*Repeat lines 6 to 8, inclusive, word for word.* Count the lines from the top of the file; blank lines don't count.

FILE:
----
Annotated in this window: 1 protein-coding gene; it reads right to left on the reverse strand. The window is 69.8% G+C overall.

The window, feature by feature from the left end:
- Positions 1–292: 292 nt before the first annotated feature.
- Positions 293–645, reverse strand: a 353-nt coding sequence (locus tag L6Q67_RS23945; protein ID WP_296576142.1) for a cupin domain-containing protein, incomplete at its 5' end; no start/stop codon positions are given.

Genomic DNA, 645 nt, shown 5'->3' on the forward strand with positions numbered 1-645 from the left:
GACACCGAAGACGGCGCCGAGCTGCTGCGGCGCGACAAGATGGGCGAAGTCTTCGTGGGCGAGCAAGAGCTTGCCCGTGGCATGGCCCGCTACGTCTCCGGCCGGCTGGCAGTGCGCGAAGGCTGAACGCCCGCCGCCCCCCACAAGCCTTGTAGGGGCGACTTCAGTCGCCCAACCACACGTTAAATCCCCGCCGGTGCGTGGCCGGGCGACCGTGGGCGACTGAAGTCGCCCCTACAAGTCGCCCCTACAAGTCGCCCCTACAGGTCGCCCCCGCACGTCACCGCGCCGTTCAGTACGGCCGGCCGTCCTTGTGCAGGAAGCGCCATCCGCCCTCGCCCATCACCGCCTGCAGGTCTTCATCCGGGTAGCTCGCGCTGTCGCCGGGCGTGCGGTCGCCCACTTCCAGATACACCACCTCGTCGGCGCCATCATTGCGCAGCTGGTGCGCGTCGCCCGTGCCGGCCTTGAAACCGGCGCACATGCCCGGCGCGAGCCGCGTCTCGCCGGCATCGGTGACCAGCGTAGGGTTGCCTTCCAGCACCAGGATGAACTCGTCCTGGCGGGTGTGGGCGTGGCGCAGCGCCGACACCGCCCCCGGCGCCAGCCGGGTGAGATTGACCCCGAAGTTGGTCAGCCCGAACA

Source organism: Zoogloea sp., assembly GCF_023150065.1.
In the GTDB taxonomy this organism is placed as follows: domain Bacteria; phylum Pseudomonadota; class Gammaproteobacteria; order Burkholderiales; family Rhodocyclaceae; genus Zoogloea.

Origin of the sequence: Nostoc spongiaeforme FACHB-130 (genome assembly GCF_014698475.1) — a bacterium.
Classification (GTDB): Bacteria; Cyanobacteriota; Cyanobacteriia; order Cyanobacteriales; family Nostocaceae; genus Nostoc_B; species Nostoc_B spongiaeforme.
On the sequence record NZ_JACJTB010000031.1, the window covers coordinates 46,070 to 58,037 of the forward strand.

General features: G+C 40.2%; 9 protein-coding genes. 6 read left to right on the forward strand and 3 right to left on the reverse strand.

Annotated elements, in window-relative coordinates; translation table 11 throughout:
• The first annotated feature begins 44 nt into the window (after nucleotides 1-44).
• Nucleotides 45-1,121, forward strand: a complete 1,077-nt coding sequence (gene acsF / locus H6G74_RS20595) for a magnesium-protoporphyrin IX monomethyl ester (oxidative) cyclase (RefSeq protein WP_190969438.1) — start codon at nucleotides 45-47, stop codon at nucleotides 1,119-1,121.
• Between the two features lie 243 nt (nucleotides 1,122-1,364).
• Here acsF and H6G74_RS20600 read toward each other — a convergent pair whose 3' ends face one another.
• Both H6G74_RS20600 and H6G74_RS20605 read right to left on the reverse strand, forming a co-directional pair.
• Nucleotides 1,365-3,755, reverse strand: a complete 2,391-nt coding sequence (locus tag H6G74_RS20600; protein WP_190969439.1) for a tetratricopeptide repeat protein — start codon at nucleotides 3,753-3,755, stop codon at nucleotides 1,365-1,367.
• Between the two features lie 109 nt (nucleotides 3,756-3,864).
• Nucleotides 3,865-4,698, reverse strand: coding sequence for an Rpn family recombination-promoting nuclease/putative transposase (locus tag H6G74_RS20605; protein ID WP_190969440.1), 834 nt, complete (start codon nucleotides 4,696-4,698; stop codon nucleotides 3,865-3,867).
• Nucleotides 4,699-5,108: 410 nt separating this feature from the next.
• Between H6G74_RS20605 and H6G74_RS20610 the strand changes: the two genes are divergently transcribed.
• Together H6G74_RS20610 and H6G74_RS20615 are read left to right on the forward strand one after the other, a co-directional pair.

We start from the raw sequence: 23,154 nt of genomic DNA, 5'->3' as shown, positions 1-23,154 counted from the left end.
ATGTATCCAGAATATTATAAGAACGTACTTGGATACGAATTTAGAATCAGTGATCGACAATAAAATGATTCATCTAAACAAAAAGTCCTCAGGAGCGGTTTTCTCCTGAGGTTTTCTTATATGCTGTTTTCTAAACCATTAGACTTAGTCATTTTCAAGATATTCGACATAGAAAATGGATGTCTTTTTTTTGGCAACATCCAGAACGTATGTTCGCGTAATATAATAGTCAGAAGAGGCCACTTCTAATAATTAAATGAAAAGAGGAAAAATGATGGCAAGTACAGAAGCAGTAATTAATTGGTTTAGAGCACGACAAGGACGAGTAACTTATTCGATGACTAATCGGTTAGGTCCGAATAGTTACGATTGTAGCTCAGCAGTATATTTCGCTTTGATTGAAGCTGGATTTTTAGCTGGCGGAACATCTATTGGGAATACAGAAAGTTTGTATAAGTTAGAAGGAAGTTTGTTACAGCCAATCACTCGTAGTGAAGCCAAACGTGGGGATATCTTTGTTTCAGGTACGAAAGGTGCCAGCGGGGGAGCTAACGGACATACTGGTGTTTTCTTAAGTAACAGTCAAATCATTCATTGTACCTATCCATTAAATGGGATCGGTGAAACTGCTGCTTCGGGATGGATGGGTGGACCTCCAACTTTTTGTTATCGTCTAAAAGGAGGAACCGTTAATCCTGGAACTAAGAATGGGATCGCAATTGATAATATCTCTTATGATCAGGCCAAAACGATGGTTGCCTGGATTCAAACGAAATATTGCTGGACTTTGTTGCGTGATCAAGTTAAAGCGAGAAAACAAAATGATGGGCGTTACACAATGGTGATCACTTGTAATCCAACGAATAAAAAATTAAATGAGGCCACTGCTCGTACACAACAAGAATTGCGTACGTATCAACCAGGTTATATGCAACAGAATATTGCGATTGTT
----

GACACCGAAGACGGCGCCGAGCTGCTGCGGCGCGACAAGATGGGCGAAGTCTTCGTGGGCGAGCAAGAGCTTGCCCGTGGCATGGCCCGCTACGTCTCCGGCCGGCTGGCAGTGCGCGAAGGCTGAACGCCCGCCGCCCCCCACAAGCCTTGTAGGGGCGACTTCAGTCGCCCAACCACACGTTAAATCCCCGCCGGTGCGTGGCCGGGCGACCGTGGGCGACTGAAGTCGCCCCTACAAGTCGCCCCTACAAGTCGCCCCTACAGGTCGCCCCCGCACGTCACCGCGCCGTTCAGTACGGCCGGCCGTCCTTGTGCAGGAAGCGCCATCCGCCCTCGCCCATCACCGCCTGCAGGTCTTCATCCGGGTAGCTCGCGCTGTCGCCGGGCGTGCGGTCGCCCACTTCCAGATACACCACCTCGTCGGCGCCATCATTGCGCAGCTGGTGCGCGTCGCCCGTGCCGGCCTTGAAACCGGCGCACATGCCCGGCGCGAGCCGCGTCTCGCCGGCATCGGTGACCAGCGTAGGGTTGCCTTCCAGCACCAGGATGAACTCGTCCTGGCGGGTGTGGGCGTGGCGCAGCGCCGACACCGCCCCCGGCGCCAGCCGGGTGAGATTGACCCCGAAGTTGGTCAGCCCGAACA

Source organism: Zoogloea sp., assembly GCF_023150065.1.
In the GTDB taxonomy this organism is placed as follows: domain Bacteria; phylum Pseudomonadota; class Gammaproteobacteria; order Burkholderiales; family Rhodocyclaceae; genus Zoogloea.